There has been a dramatic increase in the past decade in the number of strategic alliances and business networks. Yet, despite these trends in the business environment, the individual firm-customer dyad has remained the contextual focus of most services marketing research (Gittell, 2002). Using a scenario study, this research investigates the effects of service failures in a strategic airline alliance setting, with a particular focus on locus of service failure and strength of social identification, on three alliance entities-a consumer's home carrier, the alliance partner airline, and the alliance. Study findings suggest that consumers' evaluations are more stable (less extreme) when the home carrier causes the service failure. In contrast, when a lesser known entity (partner airline) causes the service failure, consumers are more willing to rate that entity harshly. Furthermore, compared to weak identifiers, strong identifiers were not only more positive in their evaluation of the home carrier but also in their evaluation of the alliance, pointing to a halo effect, whereby positive evaluations of the home carrier are transferred to the alliance. Implications of study results are discussed and directions for future research provided.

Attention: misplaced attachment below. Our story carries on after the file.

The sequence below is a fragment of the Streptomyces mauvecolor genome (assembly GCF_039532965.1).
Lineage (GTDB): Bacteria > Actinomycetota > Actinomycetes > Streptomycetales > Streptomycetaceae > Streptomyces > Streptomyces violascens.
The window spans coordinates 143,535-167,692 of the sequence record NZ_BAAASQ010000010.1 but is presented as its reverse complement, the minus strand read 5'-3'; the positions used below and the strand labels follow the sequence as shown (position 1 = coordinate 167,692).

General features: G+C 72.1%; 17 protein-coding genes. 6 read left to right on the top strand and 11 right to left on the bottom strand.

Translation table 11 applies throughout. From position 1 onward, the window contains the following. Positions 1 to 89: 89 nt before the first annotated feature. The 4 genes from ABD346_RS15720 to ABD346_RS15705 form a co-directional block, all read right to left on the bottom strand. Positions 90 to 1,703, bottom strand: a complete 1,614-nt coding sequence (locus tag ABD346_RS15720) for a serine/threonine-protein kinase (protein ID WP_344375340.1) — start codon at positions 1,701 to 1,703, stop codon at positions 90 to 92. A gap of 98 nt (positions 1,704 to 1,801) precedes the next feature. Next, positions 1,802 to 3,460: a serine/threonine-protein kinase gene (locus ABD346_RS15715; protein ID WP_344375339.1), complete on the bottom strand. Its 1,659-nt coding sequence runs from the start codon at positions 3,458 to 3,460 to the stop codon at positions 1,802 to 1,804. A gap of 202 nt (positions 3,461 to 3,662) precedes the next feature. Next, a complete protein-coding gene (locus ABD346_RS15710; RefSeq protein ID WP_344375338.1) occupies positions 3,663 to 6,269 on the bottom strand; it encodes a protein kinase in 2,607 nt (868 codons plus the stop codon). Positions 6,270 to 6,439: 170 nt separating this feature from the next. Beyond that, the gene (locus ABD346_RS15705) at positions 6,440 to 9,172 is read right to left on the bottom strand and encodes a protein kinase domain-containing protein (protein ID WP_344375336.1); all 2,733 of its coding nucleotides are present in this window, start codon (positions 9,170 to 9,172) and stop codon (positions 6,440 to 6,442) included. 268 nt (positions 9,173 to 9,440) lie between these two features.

- Locus of causality
- Service failure
- Social identity
ASJC Scopus subject areas
- Tourism, Leisure and Hospitality Management